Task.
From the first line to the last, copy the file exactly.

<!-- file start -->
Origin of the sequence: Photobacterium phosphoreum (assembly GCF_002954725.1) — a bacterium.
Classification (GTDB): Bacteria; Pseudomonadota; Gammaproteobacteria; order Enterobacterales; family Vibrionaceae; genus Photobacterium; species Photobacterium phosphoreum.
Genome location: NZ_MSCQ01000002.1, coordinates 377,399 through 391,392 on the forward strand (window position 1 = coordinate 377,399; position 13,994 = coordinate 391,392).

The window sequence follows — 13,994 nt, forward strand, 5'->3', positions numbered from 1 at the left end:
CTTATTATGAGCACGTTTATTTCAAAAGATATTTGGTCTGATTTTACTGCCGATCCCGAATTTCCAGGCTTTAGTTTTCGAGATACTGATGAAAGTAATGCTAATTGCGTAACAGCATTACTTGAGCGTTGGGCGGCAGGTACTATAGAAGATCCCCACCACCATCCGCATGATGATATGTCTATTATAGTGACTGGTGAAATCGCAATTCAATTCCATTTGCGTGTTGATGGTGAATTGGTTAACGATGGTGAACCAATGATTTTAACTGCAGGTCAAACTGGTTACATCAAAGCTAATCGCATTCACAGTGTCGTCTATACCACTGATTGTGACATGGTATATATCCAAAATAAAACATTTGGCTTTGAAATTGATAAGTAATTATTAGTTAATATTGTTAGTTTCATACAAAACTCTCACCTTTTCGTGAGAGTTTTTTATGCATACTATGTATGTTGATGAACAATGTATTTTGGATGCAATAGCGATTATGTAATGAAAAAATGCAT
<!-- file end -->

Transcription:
Origin of the sequence: Photobacterium phosphoreum (assembly GCF_002954725.1) — a bacterium.
Classification (GTDB): Bacteria; Pseudomonadota; Gammaproteobacteria; order Enterobacterales; family Vibrionaceae; genus Photobacterium; species Photobacterium phosphoreum.
Genome location: NZ_MSCQ01000002.1, coordinates 377,399 through 391,392 on the forward strand (window position 1 = coordinate 377,399; position 13,994 = coordinate 391,392).

The window sequence follows — 13,994 nt, forward strand, 5'->3', positions numbered from 1 at the left end:
CTTATTATGAGCACGTTTATTTCAAAAGATATTTGGTCTGATTTTACTGCCGATCCCGAATTTCCAGGCTTTAGTTTTCGAGATACTGATGAAAGTAATGCTAATTGCGTAACAGCATTACTTGAGCGTTGGGCGGCAGGTACTATAGAAGATCCCCACCACCATCCGCATGATGATATGTCTATTATAGTGACTGGTGAAATCGCAATTCAATTCCATTTGCGTGTTGATGGTGAATTGGTTAACGATGGTGAACCAATGATTTTAACTGCAGGTCAAACTGGTTACATCAAAGCTAATCGCATTCACAGTGTCGTCTATACCACTGATTGTGACATGGTATATATCCAAAATAAAACATTTGGCTTTGAAATTGATAAGTAATTATTAGTTAATATTGTTAGTTTCATACAAAACTCTCACCTTTTCGTGAGAGTTTTTTATGCATACTATGTATGTTGATGAACAATGTATTTTGGATGCAATAGCGATTATGTAATGAAAAAATGCAT